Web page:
Hardware has to be able to handle the screen recording. While you’re presenting on your laptop, that laptop is recording on its own screen, and saving the file to the hard drive. Well, if you don’t have a fast laptop, it may not be able to perform under these circumstances, and then one of two things will happen. Either your laptop will crash on stage (which is a huge event faux pas,) or your laptop will perform the demonstration just fine, but won’t be able to run the recording software, which will crash and leave you in the same place you were to start with. Except now you’ve wasted the time, energy, and money downloading software to complete a screen recording that you never got.

You can also run into problems when dealing with multiple sources, such as multiple laptops in one environment. This was the issue we faced with the Planisware job. We had to record four different sources from four different laptops at different times throughout the day. Obviously, this requires lots of coordination to execute. Someone (either from our team, from AV, or from the client’s side) had to be responsible for starting and implementing those recordings. Now we run into a logistical issue, a hardware issue, and a technical issue.

Post-Production Problems

One alternative to dodging all of these issues is to do everything after the event. Basically, you find someone to recreate the demo afterwards, in a safe environment where you have a computer dedicated to screen recording with no risk of crashing (and people on hand to pause the demo and perform immediate fixes if any issues arise.)

Obviously, this is not idea. For starters, this just adds more time to the project, as you need someone to actually do the demo. Whether it’s someone on our end, or a representative from the client’s side, someone needs to find the time to redo the software demo exactly the way it was done during the presentation. This means delays in the turnaround time for your video.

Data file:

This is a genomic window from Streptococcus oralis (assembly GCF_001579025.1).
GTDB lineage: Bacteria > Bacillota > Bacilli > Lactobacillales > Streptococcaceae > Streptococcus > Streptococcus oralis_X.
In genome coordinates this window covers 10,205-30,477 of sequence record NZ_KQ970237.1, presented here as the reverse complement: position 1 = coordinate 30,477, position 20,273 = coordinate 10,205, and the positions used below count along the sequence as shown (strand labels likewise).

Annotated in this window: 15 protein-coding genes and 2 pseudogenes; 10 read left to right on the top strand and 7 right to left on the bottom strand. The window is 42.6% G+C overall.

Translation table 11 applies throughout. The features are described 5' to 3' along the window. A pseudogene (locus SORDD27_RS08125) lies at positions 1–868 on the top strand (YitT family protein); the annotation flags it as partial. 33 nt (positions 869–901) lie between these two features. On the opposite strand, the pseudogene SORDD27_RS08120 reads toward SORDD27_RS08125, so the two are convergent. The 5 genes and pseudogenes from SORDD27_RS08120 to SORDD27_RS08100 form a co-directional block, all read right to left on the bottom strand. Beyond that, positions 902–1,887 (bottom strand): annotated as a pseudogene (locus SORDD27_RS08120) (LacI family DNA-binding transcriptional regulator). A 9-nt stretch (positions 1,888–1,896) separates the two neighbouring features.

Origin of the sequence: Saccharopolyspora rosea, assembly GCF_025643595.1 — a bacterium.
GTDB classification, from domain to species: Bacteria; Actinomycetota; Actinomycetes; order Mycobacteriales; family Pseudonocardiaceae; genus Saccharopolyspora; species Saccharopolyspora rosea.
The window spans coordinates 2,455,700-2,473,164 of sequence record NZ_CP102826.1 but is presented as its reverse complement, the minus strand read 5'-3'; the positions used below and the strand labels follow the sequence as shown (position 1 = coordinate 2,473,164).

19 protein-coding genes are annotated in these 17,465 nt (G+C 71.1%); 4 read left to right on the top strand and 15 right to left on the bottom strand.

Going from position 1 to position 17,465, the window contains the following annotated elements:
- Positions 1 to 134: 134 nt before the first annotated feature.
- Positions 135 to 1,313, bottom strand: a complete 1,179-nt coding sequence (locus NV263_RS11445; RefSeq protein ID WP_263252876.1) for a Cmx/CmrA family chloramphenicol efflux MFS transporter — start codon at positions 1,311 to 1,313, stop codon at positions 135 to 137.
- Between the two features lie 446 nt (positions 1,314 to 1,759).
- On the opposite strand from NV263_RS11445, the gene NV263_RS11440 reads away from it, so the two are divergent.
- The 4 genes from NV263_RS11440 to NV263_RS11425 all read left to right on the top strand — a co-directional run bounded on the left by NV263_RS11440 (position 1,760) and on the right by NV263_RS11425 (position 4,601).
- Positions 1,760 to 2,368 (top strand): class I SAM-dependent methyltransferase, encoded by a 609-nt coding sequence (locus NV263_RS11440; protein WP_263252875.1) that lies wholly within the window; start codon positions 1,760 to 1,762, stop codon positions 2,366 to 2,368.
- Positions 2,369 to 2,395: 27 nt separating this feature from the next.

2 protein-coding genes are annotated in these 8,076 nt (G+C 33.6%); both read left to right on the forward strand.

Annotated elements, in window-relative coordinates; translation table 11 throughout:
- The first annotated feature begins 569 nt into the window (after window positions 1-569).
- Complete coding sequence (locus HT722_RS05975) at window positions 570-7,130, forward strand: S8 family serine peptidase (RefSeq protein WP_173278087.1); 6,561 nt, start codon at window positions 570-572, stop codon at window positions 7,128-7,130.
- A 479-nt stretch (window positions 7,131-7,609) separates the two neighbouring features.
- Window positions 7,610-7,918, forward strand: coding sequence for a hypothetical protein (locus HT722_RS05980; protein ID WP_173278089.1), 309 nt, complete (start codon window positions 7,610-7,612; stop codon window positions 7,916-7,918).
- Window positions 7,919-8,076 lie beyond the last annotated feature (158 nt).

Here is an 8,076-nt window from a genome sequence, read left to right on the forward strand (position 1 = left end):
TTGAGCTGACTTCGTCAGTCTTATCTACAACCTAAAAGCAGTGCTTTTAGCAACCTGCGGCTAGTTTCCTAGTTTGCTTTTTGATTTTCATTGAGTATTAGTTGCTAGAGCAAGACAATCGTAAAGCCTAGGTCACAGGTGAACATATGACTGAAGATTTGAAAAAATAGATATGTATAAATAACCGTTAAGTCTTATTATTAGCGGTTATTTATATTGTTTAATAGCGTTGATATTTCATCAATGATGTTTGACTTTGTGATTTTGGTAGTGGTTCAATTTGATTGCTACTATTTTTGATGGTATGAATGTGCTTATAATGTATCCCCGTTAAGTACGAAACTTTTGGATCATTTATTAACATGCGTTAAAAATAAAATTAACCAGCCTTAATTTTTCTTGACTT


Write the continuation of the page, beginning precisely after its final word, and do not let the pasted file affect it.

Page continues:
A Successful Solution

The third option is to record the feed off of the projector, or from the mixing board. This is the ideal scenario – and the one that we took on the Planisware project – but it’s not as easy as you might think.

First, you need a hardware encoder that can convert the stream from the laptop to your recorder. This means you also need a recorder that can handle the conversion.

Luckily, we’ve got the technology to keep up. Our Atomos Samurai Blade with an HDMI-to-SDI converter and Decimator MDS provide the perfect configuration to get an SDI connection off the back of the projector from the output. From there, we can upscale the signal, and record a 1080p60 signal to 1080p30.

Here’s where we’re going to get a bit technical, but this piece is important. One of the things that we try to do in these situations is to record 24 frames per second, which creates a filmic look. This is an aesthetic that we prefer, and something that causes so many clients to gravitate towards us.

Some may choose to film 30 frames per second, which makes a more TV look, while others choose 60 frames per second to get that very familiar “soap opera look” that you have probably seen many times before.

These different frame rates have other advantages, and we don’t want to discredit them for fulfilling their needs. For example, if you record something in 60 frames per second, and reinterpret it at 24, you can create a truly beautiful slow motion image, which we love to do. But if you’re doing a live recording of something, we find we get the best footage at 24 frames per second.

However, a problem arises when recording a synchronized source from the projector. The computer generates the image at 1080p60 (or at 720 if you’re using an older computer.) This means that, if you’re trying to record something at 24 frames per second, you’re missing key information and winding up with blurry images. That forces you to record at 30 frames per second on the other cameras in order for everything to remain synchronized and to make your post-production process actually work.

If you’ve been paying close attention to all of this technical talk, you’ll notice an inconsistency when we say the signal comes out at 1080p60, but we record at 1080p30. While it may seem a bit confusing to some, you can rest assured that everything balances out. At the end of the day, the ratio is the same, and all you’re left to deal with is the frame drop where every other frame is not recorded and you’re left with the 30 frames per second that you actually need. This allows cameras to record at 30 frames per second, which is a more realistic motion and creates a more preferred aesthetic.